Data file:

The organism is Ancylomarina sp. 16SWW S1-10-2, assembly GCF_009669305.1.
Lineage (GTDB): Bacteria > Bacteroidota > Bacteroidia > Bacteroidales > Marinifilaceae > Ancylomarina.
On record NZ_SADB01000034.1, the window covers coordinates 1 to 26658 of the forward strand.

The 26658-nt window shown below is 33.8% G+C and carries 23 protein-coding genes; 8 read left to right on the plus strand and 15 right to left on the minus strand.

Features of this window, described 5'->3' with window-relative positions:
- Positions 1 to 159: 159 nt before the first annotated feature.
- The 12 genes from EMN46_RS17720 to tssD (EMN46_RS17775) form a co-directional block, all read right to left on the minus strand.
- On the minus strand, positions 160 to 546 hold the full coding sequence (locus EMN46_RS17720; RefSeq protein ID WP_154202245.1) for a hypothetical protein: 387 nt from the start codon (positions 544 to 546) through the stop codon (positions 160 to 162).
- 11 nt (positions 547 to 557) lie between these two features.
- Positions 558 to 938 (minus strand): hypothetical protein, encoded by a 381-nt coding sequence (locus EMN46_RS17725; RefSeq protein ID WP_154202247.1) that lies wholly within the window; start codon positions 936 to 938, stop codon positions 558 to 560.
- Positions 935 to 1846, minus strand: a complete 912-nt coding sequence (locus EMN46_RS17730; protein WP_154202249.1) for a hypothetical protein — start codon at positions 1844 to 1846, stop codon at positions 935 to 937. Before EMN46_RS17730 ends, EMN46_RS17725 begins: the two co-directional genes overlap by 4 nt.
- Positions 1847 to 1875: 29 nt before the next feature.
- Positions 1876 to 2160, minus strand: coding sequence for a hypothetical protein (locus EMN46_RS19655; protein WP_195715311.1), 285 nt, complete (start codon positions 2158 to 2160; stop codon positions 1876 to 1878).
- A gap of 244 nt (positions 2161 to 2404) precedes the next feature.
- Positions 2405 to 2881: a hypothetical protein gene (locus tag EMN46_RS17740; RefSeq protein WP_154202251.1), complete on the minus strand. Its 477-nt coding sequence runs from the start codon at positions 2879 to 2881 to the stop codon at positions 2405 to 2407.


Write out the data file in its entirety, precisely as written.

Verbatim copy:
The organism is Ancylomarina sp. 16SWW S1-10-2, assembly GCF_009669305.1.
Lineage (GTDB): Bacteria > Bacteroidota > Bacteroidia > Bacteroidales > Marinifilaceae > Ancylomarina.
On record NZ_SADB01000034.1, the window covers coordinates 1 to 26658 of the forward strand.

The 26658-nt window shown below is 33.8% G+C and carries 23 protein-coding genes; 8 read left to right on the plus strand and 15 right to left on the minus strand.

Features of this window, described 5'->3' with window-relative positions:
- Positions 1 to 159: 159 nt before the first annotated feature.
- The 12 genes from EMN46_RS17720 to tssD (EMN46_RS17775) form a co-directional block, all read right to left on the minus strand.
- On the minus strand, positions 160 to 546 hold the full coding sequence (locus EMN46_RS17720; RefSeq protein ID WP_154202245.1) for a hypothetical protein: 387 nt from the start codon (positions 544 to 546) through the stop codon (positions 160 to 162).
- 11 nt (positions 547 to 557) lie between these two features.
- Positions 558 to 938 (minus strand): hypothetical protein, encoded by a 381-nt coding sequence (locus EMN46_RS17725; RefSeq protein ID WP_154202247.1) that lies wholly within the window; start codon positions 936 to 938, stop codon positions 558 to 560.
- Positions 935 to 1846, minus strand: a complete 912-nt coding sequence (locus EMN46_RS17730; protein WP_154202249.1) for a hypothetical protein — start codon at positions 1844 to 1846, stop codon at positions 935 to 937. Before EMN46_RS17730 ends, EMN46_RS17725 begins: the two co-directional genes overlap by 4 nt.
- Positions 1847 to 1875: 29 nt before the next feature.
- Positions 1876 to 2160, minus strand: coding sequence for a hypothetical protein (locus EMN46_RS19655; protein WP_195715311.1), 285 nt, complete (start codon positions 2158 to 2160; stop codon positions 1876 to 1878).
- A gap of 244 nt (positions 2161 to 2404) precedes the next feature.
- Positions 2405 to 2881: a hypothetical protein gene (locus tag EMN46_RS17740; RefSeq protein WP_154202251.1), complete on the minus strand. Its 477-nt coding sequence runs from the start codon at positions 2879 to 2881 to the stop codon at positions 2405 to 2407.